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Re: My ideas about infinity in Scheme (revised)

This page is part of the web mail archives of SRFI 70 from before July 7th, 2015. The new archives for SRFI 70 contain all messages, not just those from before July 7th, 2015.

 | Date: Mon, 23 May 2005 13:33:49 +0800
 | From: "Chongkai Zhu" <mathematica@xxxxxxxxx>
 | ======= Aubrey Jaffer wrote: =======
 | > 
 | >  | Date: Fri, 20 May 2005 10:28:12 +0800
 | >  | From: "Chongkai Zhu" <mathematica@xxxxxxxxx>
 | > 
 | >  | For the same reason, the syntax of "indeterminate" should be "0/0"
 | >  | (exact) and "nan.0" (inexact).  The names +inf.0, -inf.0 and nan.0
 | >  | were borrowed from PLT scheme.
 | > 
 | > While the number syntax of R5RS can be readily extended to include
 | > +inf.0, -inf.0 (because of the leading sign). "nan.0" runs afoul of
 | > R5RS 2.1 Identifiers:
 | > 
 | >    ... in all implementations a sequence of letters, digits, and
 | >    "extended alphabetic characters" that begins with a character that
 | >    cannot begin a number is an identifier.
 | > 
 | > If NAN.0 is syntactically a number, then NOT, NULL-ENVIRONMENT, NULL?,
 | > NUMBER->STRING, NUMBER?, and NUMERATOR are not identifiers.
 | PLT Scheme has both "+nan.0" and "-nan.0", and it actually doesn't have
 | "nan.0". So actually it doesn't run afoul of R5RS. A tricky solution.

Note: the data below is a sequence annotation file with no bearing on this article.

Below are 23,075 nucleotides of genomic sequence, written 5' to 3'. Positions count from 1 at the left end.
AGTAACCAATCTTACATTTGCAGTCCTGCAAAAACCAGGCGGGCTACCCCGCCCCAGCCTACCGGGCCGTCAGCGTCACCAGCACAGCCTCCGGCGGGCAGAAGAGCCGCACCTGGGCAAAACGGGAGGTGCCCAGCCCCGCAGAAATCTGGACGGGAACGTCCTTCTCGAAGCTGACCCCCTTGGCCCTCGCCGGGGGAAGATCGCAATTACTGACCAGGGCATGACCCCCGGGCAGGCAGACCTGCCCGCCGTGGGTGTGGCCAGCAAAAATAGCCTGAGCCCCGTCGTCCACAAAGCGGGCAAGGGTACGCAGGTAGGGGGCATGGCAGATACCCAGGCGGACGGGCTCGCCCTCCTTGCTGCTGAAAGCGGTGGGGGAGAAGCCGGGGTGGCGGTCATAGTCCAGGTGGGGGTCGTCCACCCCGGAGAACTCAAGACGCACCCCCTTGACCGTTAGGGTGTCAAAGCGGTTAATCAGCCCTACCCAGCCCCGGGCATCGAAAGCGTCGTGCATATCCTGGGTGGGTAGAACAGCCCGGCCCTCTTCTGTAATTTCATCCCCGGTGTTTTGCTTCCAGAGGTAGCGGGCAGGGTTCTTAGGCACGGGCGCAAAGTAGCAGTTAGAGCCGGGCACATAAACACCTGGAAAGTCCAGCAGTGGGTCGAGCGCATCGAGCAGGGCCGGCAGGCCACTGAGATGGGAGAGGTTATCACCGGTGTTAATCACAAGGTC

In MzScheme version 205:

-nan.0                  ==>  +nan.0
(eq? +nan.0 -nan.0)	==>  #t

 | >  | Another rationale is utility.  For example, interval arithmetic
 | >  | will need exact infinity.
 | > 
 | > I have used interval arithmetic in Scheme (coding #f for infinity).
 | > Why does it need exact infinity?
 | Although you use #f for infinity, it means an exact infinity.

You have not seen the interval arithmetic implementation I used.
Don't presume to know its details.

 | If we have exact infinity, than an interval is a pair of two rational,
 | which will simplify the code of interval arithmetic (and made it more
 | readable).

In the interval arithmetic package I used, all rational non-integers
were inexact.  Thus an interval could be designated by two inexact
real numbers; which would include the two real infinities.

 | But how can you ensure the limit always return the right answer?  I
 | read the reference implementation only to find that it is a
 | numerical one and can be easily cheated.

It is possible to fool LIMIT, but it is possible to fool any
programmed transcendental function.  The rewritten specification of
limit (Re: [srfi-70] Limit) is much clearer about its conditions for

 | AFAIK, CASs do some limits symbolically.  And I can accept a CAS
 | give some wrong result (even different CASs return different result
 | giving the same input).  But Scheme can't do so.  Then must be an
 | exact algorithm to do each thing in a Scheme spec!

All the inexact operations and functions in Scheme return approximate

 | > (limit (lambda (x) (/ (sin x) x)) 0 1.0e-9)
 | 1.0
 | > (limit (lambda (x) (/ (sin x) x)) 0 1)
 | bug /: division by zero

The revised LIMIT has a provision:

    z2 should be chosen so that proc is expected to be monotonic or
    constant on arguments between z1 and z1 + z2.

So LIMIT gets it correct with a z2 (much) smaller than 1.

 | > (limit (lambda (x) (if (exact? x) 1 0)) 0 1.0e-9)
 | 0
 | > (limit (lambda (x) (if (rational? x) 1 0)) 0 1.0e-9)
 | 1
 | Note that the final case can't be solved with any numerical method.

I will add a provision:

  PROC must be continuous on the half-open interval ( Z1 to Z1 + Z2 ].